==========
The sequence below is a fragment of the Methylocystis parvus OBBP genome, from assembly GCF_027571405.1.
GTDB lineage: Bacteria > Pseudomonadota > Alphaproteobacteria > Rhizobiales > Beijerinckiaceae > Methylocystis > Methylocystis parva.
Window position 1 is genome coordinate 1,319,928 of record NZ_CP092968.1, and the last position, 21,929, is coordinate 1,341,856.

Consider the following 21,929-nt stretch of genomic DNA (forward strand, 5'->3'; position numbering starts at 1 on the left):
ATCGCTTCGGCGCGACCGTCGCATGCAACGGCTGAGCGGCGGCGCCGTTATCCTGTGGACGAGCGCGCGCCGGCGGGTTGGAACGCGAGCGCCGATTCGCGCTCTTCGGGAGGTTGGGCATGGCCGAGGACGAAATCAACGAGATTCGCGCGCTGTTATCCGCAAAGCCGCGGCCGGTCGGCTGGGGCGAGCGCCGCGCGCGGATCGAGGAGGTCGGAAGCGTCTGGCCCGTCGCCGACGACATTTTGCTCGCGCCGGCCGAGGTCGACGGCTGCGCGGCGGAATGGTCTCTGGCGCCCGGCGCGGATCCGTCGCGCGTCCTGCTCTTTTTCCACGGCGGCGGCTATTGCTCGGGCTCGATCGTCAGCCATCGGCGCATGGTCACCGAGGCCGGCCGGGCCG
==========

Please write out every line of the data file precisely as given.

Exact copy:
The sequence below is a fragment of the Methylocystis parvus OBBP genome, from assembly GCF_027571405.1.
GTDB lineage: Bacteria > Pseudomonadota > Alphaproteobacteria > Rhizobiales > Beijerinckiaceae > Methylocystis > Methylocystis parva.
Window position 1 is genome coordinate 1,319,928 of record NZ_CP092968.1, and the last position, 21,929, is coordinate 1,341,856.

Consider the following 21,929-nt stretch of genomic DNA (forward strand, 5'->3'; position numbering starts at 1 on the left):
ATCGCTTCGGCGCGACCGTCGCATGCAACGGCTGAGCGGCGGCGCCGTTATCCTGTGGACGAGCGCGCGCCGGCGGGTTGGAACGCGAGCGCCGATTCGCGCTCTTCGGGAGGTTGGGCATGGCCGAGGACGAAATCAACGAGATTCGCGCGCTGTTATCCGCAAAGCCGCGGCCGGTCGGCTGGGGCGAGCGCCGCGCGCGGATCGAGGAGGTCGGAAGCGTCTGGCCCGTCGCCGACGACATTTTGCTCGCGCCGGCCGAGGTCGACGGCTGCGCGGCGGAATGGTCTCTGGCGCCCGGCGCGGATCCGTCGCGCGTCCTGCTCTTTTTCCACGGCGGCGGCTATTGCTCGGGCTCGATCGTCAGCCATCGGCGCATGGTCACCGAGGCCGGCCGGGCCG